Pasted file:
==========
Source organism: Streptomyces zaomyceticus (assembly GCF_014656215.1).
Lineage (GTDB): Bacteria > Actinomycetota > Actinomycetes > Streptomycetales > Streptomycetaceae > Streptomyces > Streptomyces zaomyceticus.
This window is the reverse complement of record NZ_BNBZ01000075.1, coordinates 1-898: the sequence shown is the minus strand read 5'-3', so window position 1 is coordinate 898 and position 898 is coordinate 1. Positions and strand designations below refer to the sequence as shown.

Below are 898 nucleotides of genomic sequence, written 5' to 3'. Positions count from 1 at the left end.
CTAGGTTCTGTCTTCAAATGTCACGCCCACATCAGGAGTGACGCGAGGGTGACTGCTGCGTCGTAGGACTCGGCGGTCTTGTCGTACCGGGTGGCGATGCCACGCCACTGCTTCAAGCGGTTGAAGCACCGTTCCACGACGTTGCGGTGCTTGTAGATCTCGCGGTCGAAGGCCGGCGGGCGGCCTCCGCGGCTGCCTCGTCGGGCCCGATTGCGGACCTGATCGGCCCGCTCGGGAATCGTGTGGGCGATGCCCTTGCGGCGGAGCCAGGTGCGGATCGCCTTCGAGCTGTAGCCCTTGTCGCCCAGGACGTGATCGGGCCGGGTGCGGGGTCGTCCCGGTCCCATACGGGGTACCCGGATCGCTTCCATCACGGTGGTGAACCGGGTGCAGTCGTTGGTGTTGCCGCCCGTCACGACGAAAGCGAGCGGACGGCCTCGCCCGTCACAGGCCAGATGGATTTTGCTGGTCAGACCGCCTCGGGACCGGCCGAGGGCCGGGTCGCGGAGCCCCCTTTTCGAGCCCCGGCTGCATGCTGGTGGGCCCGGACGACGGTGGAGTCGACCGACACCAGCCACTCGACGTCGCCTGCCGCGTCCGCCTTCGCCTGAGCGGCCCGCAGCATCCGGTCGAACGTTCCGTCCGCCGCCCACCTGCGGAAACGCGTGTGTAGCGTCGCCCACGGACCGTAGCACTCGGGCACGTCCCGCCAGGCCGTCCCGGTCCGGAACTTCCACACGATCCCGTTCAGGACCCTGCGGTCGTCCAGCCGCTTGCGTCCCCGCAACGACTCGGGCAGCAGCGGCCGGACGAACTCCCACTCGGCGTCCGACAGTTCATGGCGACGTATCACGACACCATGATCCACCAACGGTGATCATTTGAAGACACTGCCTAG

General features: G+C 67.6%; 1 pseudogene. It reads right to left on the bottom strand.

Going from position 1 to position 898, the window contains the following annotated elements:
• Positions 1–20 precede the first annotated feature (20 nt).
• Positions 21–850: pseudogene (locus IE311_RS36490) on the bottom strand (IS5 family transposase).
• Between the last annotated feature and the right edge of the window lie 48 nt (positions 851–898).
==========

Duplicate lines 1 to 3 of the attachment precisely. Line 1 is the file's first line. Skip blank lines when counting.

Source organism: Streptomyces zaomyceticus (assembly GCF_014656215.1).
Lineage (GTDB): Bacteria > Actinomycetota > Actinomycetes > Streptomycetales > Streptomycetaceae > Streptomyces > Streptomyces zaomyceticus.
This window is the reverse complement of record NZ_BNBZ01000075.1, coordinates 1-898: the sequence shown is the minus strand read 5'-3', so window position 1 is coordinate 898 and position 898 is coordinate 1. Positions and strand designations below refer to the sequence as shown.